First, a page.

There are a couple of cheaper places to stay around the town, and they tend to be clustered around the sumo stand. Sohra has much better amenities here than elsewhere in the area, so now is your last chance to stock up on anything you need.
Cherrapunjee Holiday Resort
When I visit, I much prefer to stay in Cherrapunjee Holiday Resort. It is ridiculously overpriced at 3700 for a room with a full board. However, they have bunks in a dormitory, and they are only 750 rupees per bed. I stay here because it is in a good place, close to many bridges and they are very experienced at organising stuff such as rooms in Nongreate that are hard to come by. There are only two guest houses in the village, and they get booked out quickly, so it’s good to have a connection.
The downside to staying here is you will need a private taxi from Sohra to drop you off as it’s pretty far and while the food is excellent, it is a little pricy on a backpacker budget.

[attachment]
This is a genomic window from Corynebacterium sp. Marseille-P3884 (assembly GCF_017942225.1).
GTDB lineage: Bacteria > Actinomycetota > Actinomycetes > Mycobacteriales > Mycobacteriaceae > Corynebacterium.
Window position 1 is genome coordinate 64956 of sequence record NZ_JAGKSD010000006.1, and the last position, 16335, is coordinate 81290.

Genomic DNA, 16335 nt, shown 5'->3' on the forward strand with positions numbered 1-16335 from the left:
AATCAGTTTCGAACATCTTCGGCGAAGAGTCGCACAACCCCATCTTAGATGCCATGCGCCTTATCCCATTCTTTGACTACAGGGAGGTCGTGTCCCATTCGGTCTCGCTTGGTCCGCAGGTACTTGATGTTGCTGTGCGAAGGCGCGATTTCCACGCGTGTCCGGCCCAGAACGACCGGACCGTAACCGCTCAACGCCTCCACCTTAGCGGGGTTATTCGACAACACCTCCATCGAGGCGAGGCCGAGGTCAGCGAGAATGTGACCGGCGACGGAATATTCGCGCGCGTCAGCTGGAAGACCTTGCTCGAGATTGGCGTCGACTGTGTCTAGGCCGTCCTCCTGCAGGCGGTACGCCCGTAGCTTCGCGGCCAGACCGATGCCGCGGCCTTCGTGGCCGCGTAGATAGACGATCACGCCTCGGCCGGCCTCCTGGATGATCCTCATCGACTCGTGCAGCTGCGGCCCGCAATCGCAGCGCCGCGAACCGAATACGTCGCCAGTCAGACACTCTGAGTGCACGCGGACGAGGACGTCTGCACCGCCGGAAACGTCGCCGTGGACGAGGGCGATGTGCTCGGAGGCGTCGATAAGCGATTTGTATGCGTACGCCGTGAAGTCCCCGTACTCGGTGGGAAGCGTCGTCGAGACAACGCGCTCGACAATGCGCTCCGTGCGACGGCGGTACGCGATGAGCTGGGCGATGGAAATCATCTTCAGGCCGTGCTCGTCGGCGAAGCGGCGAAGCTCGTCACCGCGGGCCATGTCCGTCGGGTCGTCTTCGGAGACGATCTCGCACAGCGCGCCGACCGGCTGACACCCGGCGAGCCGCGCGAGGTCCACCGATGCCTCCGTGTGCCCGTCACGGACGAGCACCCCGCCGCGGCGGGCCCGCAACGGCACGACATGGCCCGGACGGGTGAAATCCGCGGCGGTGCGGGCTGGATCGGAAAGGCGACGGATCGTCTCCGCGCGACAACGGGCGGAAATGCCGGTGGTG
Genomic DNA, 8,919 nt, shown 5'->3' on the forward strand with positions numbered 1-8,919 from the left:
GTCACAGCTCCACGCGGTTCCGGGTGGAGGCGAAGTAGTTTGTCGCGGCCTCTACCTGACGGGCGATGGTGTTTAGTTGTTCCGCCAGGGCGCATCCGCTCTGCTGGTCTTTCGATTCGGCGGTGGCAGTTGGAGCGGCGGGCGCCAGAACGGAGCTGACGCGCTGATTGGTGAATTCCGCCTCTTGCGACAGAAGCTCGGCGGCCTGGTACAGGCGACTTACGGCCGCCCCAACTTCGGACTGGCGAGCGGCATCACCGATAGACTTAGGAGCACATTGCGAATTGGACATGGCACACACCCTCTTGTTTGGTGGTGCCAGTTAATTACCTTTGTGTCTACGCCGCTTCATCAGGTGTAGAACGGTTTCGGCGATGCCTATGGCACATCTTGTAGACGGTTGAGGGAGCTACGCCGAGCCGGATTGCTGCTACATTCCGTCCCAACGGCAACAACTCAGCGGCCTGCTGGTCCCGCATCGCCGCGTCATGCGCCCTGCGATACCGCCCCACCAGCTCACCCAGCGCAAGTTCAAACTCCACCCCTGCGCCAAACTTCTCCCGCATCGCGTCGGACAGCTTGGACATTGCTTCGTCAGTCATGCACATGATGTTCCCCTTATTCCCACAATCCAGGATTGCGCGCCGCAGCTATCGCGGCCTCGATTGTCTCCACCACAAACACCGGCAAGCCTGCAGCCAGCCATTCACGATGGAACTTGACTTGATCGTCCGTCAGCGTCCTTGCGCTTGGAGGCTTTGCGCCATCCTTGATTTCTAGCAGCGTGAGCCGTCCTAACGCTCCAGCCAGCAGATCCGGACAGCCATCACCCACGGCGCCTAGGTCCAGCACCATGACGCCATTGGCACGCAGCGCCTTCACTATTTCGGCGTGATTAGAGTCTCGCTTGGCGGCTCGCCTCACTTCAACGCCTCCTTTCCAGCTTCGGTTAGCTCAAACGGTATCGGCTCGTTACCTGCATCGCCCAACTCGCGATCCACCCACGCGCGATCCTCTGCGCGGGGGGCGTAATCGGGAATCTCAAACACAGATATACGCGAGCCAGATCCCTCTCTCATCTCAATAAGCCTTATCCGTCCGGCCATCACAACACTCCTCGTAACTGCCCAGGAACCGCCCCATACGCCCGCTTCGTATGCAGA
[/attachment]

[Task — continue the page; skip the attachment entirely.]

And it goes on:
The upside is you are in the middle of all the action. There are lots of walks in the area, including one to a sharp drop in the mountains where you can look down on the plains of Bangladesh below.
Walking to Nongreate is a 2000 step walk down onto a valley floor, although I hear there is now a road, much to the villager’s dismay. The countryside is stunning, particularly between December and the beginning of February when the water is calm and forms many colourful pools. I would recommend walking even if there is a road. Despite its steepness, it is simply soul charging to walk between one tiny hamlet and another, and the views are unforgettable. It would be a shame to miss it all in the back of a car.
When the two tiny guesthouses in Nonggreate get full, the villagers tend to offer a bed in their homes, but you can’t count on that. Byron’s guesthouse is above a steep set of stairs, and the owner does his best to accommodate his many guests. Unfortunately, in the peak season, the number of foreign guests becomes overwhelming for the tiny village. Not all residents are thrilled about all these people flooding their village, so if you decide to stay down here, please be respectful.